In the markets:
Stocks recorded mixed returns as attention focused on the season’s busiest week of quarterly earnings reports. About 35% of S&P 500 Index companies, which together represent 44% of its market capitalization, were scheduled to release results during the week. Of note, gains in just four stocks—Microsoft, Apple, Amazon.com, and Facebook parent Meta Platforms—accounted for nearly half of the S&P 500’s strong gain. Technology led the way with the Nasdaq Composite rising 1.3% finishing the week at 12,227. The Dow Jones Industrial Average added 0.9% and closed at 34,089. By market cap, the large cap S&P 500 gained 0.9%, while the mid cap S&P 400 and small cap Russell 2000 pulled back -0.3% and -1.3% respectively. For the month of April, the Dow rose 2.5% and the Nasdaq ended flat. Large caps added 1.5%, while mid caps fell -0.9%. Small caps ended the month down -1.9%.
Overseas markets ended the week mixed. Canada’s TSX ticked down -0.3% while the United Kingdom’s FTSE 100 fell -0.6%. France’s CAC gave up -1.1%, while Germany’s DAX added 0.3%. China’s Shanghai Composite rose 0.7%, while Japan’s Nikkei gained 1%. As grouped by Morgan Stanley Capital International, developed markets finished unchanged, emerging markets added 0.3%. International markets finished the month of April, predominantly to the upside. Canada and the UK rose 2.7% and 3.1% respectively, while France and Germany added 2.3% and 1.9%. China rose 1.5% and Japan added 2.9%. Developed markets rose 2.1%, while emerging markets ticked down –0.3%.
Precious metals finished the week in the green with Gold rising 0.4% to $1999.10 per ounce, and Silver tacking on 0.7% to $25.23. The industrial metal copper, viewed by some analysts as a barometer of world economic health due to its wide variety of uses, ended the week down -2.3%. Oil finished down for a second week. West Texas Intermediate crude oil declined -1.4% to $76.78 per barrel. For the month, Gold and Silver rose 1.3% and 7.7% respectively, while oil added 4.9%. Copper finished the month down -4.8%.
U.S. Economic News:
Despite continued down-sizing in the tech sector, the number of Americans filing for first-time unemployment benefits pulled back last week. The Labor Department reported 230,000 people applied for unemployment insurance, down 16,000 from the previous week. In total, 1.86 million people were receiving unemployment insurance during the week ending April 15, down 3,000 from the previous week.
Home prices rose for the first time in eight months on low inventory and high demand, according to the latest data from S&P/Case-Shiller. The S&P CoreLogic Case-Shiller 20-city house price index rose 0.1% in February, as compared to the previous month. Year-over-year prices rose 0.4%, but the appreciation slowed from a 2.6% increase in the previous month. The 20-city index peaked in June 2022. A broader measure of home prices, the national index, rose in February by 0.2%, and was up 2% over the past year. The annual increase is the smallest in 11 years – since 2012. Miami, Tampa and Atlanta continue to lead the highest year-over-year gains among the 20 cities in February. Cities on the West coast continue to see weak home-price growth, from Las Vegas to San Francisco. Home prices in San Francisco are down 10% from last February.
Confidence among the nation’s consumers fell this month reflecting worries of a possible recession and softening labor market. The Conference Board reported its survey of consumer confidence dropped 2.7 points to 101.3 to its lowest level since April of last year. The index remains well below levels associated with a healthy economy. Economists had expected a reading of 104. Furthermore, Americans are even more worried about the future. The gauge that looks ahead six months tumbled to 68.1 from 74—also a nine-month low. Ataman Ozyildirim, senior director of economics at the board stated, “Purchasing plans for homes, autos, appliances, and vacations all pulled back in April, a signal that consumers may be economizing amid growing pessimism.”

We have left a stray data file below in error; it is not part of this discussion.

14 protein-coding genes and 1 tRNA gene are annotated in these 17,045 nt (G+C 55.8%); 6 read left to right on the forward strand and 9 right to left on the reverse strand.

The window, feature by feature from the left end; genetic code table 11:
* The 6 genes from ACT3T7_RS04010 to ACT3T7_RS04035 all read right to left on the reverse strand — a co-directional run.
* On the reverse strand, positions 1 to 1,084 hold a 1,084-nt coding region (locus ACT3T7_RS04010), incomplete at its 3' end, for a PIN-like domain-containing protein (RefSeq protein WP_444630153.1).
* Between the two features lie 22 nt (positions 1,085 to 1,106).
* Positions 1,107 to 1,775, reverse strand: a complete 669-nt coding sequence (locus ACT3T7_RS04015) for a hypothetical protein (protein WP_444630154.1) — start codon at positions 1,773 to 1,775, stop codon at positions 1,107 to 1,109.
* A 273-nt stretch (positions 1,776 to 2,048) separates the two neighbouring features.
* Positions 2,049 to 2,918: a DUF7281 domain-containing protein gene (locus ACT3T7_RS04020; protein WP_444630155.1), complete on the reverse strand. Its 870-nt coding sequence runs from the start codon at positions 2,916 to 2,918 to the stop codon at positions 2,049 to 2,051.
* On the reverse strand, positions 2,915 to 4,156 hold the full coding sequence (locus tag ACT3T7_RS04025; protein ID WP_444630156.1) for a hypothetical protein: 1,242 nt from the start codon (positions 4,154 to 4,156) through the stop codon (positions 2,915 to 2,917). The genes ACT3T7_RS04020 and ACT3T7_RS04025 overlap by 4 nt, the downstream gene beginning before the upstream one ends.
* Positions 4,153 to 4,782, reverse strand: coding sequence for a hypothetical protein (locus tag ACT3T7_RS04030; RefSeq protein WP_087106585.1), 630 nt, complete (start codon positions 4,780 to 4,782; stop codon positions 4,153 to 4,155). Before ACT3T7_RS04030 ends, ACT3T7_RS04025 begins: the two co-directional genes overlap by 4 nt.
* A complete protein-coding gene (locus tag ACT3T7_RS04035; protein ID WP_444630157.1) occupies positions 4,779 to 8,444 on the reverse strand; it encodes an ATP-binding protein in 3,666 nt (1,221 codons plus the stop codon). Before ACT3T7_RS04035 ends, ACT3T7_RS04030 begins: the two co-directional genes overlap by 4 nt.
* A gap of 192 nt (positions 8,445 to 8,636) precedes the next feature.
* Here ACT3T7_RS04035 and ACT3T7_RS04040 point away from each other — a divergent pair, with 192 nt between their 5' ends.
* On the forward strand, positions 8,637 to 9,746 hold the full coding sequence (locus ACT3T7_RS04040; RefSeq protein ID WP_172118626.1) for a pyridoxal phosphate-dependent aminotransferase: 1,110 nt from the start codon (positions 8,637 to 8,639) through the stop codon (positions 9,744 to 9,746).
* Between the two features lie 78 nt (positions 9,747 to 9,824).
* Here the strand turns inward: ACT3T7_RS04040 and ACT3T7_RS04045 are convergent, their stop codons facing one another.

Orders for goods expected to last at least three years, so-called ‘durable goods’, got a boost from orders for passenger planes, but the broader measure of orders wasn’t nearly as strong. While the headline number jumped 3.2% last month, orders ticked up only 0.3% if vehicles and aircraft are excluded. Orders for passenger planes jumped 78% in March after two big declines in a row, inflating the headline increase in durable goods. Demand for new cars and trucks was basically flat. Outside of transportation, new orders were weak. The increase in March was largely concentrated in computers and electronics. “The outlook for durable goods activity is gloomy as increasingly restrictive lending standards and relatively high interest rates will lead businesses and consumers to pull back on goods spending,” said lead U.S. economist Oren Klachkin of Oxford Economics.
Economic growth in the U.S. slowed considerably during the first three months of the year as interest rate increases and inflation took hold of an economy largely expected to decelerate even further ahead. Gross domestic product, a measure of all goods and services produced for the period, rose at a 1.1% annualized pace in the first quarter, the Commerce Department reported Thursday. Economists had been expecting growth of 2%. The growth rate followed a fourth quarter in which GDP climbed 2.6%, part of a year that saw a 2.1% increase. The report also showed that the personal consumption expenditures price index, an inflation measure that the Federal Reserve follows closely, increased 4.2%, ahead of the 3.7% estimate. Stripping out food and energy, core PCE rose 4.9%, compared to the previous increase of 4.4%.